1. This is a plaintiffs' appeal arising out of a suit for sale on the basis of a mortgage-deed alleged to have been executed by Abdul Quyum, the predecessor of the defendants, on the 24th September 1913, and registered. The particulars of the mortgage were given in full in the plaint. The written statement of Mt. Tamiz Bano, one of the defendants, first of all merely stated that the allegations in the various paragraphs of the plaint with certain exceptions 'were not admitted.' It then went on to say in para. 9 that the execution, completion and the consideration of the document sued upon was not admitted by the contesting defendant. I may note here that the translation of this paragraph as printed is not accurate. The defendant meant not to admit either the execution, completion or the consideration. The Court below framed the first issue as follows:
Is the hypothecation bond genuine and for consideration
2. The parties led evidence on the question of execution as well as consideration, and the plaintiff produced an attesting witness Sheo Prasad and himself went into the witness-box in trying to prove due execution. The Court below found this issue against the plaintiffs and held that the requirements of the law as laid down in Section 67, Evidence Act, were not complied with and 'execution for consideration' was not proved. Hence this appeal. In my opinion, the contention urged before us, which does not find place in the memorandum of appeal, that the execution of the bond had not been specifically denied, cannot be accepted particularly in view of the fact that the parties understood in the Court below that the execution of the bond was in dispute and issue was framed and evidence was led on it. The defendant Tamiz Bano did specifically say that she did not admit it. Even if there was some ambiguity, it was open to the Court under the proviso to Order 8. Rule 5, Civil P.C., to call upon the plaintiffs to prove it.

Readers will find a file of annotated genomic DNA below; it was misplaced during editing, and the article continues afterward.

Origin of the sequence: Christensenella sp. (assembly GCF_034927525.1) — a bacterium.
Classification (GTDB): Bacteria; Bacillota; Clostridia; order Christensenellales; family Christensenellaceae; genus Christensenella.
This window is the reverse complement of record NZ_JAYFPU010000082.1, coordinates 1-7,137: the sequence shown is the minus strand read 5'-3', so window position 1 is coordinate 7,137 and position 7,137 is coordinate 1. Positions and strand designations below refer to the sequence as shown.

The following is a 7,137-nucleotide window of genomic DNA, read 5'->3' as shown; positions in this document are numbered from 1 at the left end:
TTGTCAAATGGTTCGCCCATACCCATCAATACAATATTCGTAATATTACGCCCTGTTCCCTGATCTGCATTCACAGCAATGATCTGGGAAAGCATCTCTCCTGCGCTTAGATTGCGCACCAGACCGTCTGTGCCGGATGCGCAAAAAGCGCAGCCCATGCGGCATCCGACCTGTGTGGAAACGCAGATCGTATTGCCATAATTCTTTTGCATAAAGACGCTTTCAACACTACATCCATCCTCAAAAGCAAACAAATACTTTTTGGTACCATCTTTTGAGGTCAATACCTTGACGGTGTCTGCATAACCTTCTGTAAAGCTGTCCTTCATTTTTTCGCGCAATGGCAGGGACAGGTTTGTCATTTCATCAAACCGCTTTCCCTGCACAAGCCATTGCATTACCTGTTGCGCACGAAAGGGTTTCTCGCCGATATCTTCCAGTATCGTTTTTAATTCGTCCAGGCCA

3. The main point for consideration is whether the Court below was right in finding that the execution of the document in dispute had not been fully proved.
4. As regards the evidence of the plaintiff, Salaik Chand, the Court below was pointed out that on his own showing he was a boy of fourteen years of age when the document was executed and that in his evidence he purported to recognize the thumb-impression of the witness, Sheo Prasad, which showed that he was not a reliable witness. The Court below was not impressed by his evidence and did not think that his statement that he could identify the signature of Abdul Qayum could be accepted.